13. ^ Matyáš R, Pachman J (10 November 2009). "Study of TATP: Influence of Reaction Conditions on Product Composition". Propellants, Explosives, Pyrotechnics. 35 (1): 31–37. doi:10.1002/prep.200800044.
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  15. ^ a b Dubnikova, Faina; Kosloff, Ronnie; Almog, Joseph; Zeiri, Yehuda; Boese, Roland; Itzhaky, Harel; Alt, Aaron; Keinan, Ehud (2005). "Decomposition of Triacetone Triperoxide is an Entropic Explosion". Journal of the American Chemical Society. 127 (4): 1146–1159. doi:10.1021/ja0464903. PMID 15669854.
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  18. ^ Sinditskii, V.P.; Kolesov, V.I.; Egorshev, V.Yu.; Patrikeev, D.I.; Dorofeeva, O.V. (2014). "Thermochemistry of cyclic acetone peroxides". Thermochimica Acta. 585: 10–15. doi:10.1016/j.tca.2014.03.046.
  19. ^ Schulte-Ladbeck R, Vogel M, Karst U (October 2006). "Recent methods for the determination of peroxide-based explosives". Analytical and Bioanalytical Chemistry. 386 (3): 559–65. doi:10.1007/s00216-006-0579-y. PMID 16862379.
  20. ^ Muller D, Levy A, Shelef R, Abramovich-Bar S, Sonenfeld D, Tamiri T (September 2004). "Improved method for the detection of TATP after explosion". Journal of Forensic Sciences. 49 (5): 935–8. PMID 15461093.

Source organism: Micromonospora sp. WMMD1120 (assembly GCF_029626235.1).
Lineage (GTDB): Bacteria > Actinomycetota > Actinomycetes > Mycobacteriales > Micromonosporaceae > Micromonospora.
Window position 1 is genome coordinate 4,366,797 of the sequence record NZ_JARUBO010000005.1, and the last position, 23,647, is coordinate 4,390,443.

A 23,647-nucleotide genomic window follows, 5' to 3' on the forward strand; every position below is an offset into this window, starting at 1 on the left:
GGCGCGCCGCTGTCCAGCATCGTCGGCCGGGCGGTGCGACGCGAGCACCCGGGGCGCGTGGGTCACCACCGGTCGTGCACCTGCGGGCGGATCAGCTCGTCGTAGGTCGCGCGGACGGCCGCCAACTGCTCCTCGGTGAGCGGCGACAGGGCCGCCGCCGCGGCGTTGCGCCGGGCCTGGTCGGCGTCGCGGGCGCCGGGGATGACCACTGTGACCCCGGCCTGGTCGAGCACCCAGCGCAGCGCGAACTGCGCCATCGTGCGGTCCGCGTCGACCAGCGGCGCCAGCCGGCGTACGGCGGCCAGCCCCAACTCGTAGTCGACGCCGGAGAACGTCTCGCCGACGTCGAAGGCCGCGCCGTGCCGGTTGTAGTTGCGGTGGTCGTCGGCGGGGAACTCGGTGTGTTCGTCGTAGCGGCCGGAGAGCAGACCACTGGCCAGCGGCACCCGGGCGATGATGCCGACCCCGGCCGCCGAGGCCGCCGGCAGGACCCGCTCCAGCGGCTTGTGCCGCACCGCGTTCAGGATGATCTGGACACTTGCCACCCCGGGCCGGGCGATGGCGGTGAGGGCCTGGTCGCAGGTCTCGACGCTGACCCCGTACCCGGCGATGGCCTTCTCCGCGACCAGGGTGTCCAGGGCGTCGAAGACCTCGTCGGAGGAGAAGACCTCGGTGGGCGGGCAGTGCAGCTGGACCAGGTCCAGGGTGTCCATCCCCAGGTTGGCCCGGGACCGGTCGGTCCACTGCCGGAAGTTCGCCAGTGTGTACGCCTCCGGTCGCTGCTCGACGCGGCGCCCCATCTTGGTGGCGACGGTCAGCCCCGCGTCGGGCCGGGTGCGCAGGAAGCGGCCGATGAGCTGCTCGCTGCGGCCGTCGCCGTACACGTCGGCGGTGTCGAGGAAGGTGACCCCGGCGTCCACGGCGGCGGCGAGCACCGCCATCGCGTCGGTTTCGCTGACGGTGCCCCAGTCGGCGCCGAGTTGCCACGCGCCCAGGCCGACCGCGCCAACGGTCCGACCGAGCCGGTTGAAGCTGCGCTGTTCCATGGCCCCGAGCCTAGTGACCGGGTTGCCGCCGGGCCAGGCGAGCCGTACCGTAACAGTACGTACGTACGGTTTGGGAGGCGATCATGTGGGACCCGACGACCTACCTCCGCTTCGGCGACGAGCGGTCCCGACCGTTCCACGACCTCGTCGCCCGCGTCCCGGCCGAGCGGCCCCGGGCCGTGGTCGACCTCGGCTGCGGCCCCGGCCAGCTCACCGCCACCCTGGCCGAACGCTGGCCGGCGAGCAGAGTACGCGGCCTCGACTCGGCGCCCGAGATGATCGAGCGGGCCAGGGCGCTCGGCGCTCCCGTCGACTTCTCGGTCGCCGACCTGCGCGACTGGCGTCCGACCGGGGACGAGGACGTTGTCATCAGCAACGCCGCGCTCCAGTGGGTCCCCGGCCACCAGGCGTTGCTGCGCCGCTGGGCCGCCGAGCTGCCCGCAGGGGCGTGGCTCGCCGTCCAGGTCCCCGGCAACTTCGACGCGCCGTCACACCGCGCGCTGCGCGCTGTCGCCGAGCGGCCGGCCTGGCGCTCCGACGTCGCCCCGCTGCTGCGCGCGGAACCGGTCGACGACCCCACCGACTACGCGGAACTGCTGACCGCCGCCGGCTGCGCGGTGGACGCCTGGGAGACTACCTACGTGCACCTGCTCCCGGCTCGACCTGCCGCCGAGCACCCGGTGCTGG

21. ^ Stambouli A, El Bouri A, Bouayoun T, Bellimam MA (December 2004). "Headspace-GC/MS detection of TATP traces in post-explosion debris". Forensic Science International. 146 Suppl: S191–4. doi:10.1016/j.forsciint.2004.09.060. PMID 15639574.
  22. ^ Oxley JC, Smith JL, Shinde K, Moran J (2005). "Determination of the Vapor Density of Triacetone Triperoxide (TATP) Using a Gas Chromatography Headspace Technique". Propellants, Explosives, Pyrotechnics. 30 (2): 127. doi:10.1002/prep.200400094.
  23. ^ Sigman ME, Clark CD, Fidler R, Geiger CL, Clausen CA (2006). "Analysis of triacetone triperoxide by gas chromatography/mass spectrometry and gas chromatography/tandem mass spectrometry by electron and chemical ionization". Rapid Communications in Mass Spectrometry. 20 (19): 2851–7. Bibcode:2006RCMS...20.2851S. doi:10.1002/rcm.2678. PMID 16941533.
  24. ^ Romolo FS, Cassioli L, Grossi S, Cinelli G, Russo MV (January 2013). "Surface-sampling and analysis of TATP by swabbing and gas chromatography/mass spectrometry". Forensic Science International. 224 (1–3): 96–100. doi:10.1016/j.forsciint.2012.11.005. PMID 23219697.